دانلود مقاله ISI انگلیسی شماره 13134
عنوان فارسی مقاله

حقوق مالکیت معنوی، نوآوری جنوبی و سرمایه گذاری مستقیم خارجی

کد مقاله سال انتشار مقاله انگلیسی ترجمه فارسی تعداد کلمات
13134 2013 31 صفحه PDF سفارش دهید محاسبه نشده
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عنوان انگلیسی
Intellectual property rights, southern innovation and foreign direct investment
منبع

Publisher : Elsevier - Science Direct (الزویر - ساینس دایرکت)

Journal : International Review of Economics & Finance,, In Press, Accepted Manuscript, Available online 11 December 2013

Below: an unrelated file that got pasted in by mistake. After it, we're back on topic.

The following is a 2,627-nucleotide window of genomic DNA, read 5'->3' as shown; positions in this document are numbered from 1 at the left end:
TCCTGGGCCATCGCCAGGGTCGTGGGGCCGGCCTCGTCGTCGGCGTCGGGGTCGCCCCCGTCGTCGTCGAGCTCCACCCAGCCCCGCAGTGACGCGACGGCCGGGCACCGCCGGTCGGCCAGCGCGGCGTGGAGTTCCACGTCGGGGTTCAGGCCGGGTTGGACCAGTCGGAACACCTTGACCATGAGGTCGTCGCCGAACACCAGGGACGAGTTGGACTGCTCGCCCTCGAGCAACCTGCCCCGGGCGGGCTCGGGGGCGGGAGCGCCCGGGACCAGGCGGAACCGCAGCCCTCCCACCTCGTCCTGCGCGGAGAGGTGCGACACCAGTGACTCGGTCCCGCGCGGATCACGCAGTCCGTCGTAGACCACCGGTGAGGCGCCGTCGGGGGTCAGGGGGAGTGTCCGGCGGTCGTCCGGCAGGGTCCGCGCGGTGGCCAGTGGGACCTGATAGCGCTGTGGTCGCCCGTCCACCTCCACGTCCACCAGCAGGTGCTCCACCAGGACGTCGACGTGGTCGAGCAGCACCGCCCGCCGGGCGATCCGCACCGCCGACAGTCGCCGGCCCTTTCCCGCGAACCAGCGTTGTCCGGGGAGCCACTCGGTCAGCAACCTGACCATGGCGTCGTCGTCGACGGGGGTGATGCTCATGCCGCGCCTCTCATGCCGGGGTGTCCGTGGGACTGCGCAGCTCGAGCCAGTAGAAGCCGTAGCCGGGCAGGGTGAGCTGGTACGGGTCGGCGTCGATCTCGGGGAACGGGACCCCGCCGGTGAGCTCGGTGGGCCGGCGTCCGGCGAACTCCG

کلمات کلیدی
سرمایه گذاری مستقیم خارجی -      نوآوری -      حفاظت از حق ثبت اختراع -
پیش نمایش مقاله
پیش نمایش مقاله حقوق مالکیت معنوی، نوآوری جنوبی و سرمایه گذاری مستقیم خارجی

چکیده انگلیسی

The strength of intellectual property rights (IPR) in host countries is often considered to be an important determinant of inward foreign direct investment (FDI). Considering FDI to a developing or a newly industrialized country, we show that the host-country firm’s innovative activity, which is empirically relevant yet has been ignored mostly in the literature, plays an important role in the relation between IPR and FDI. If imitation occurs under both export and FDI by the developed-country firm, we show that stronger IPR in the host country may reduce inward FDI.

مقدمه انگلیسی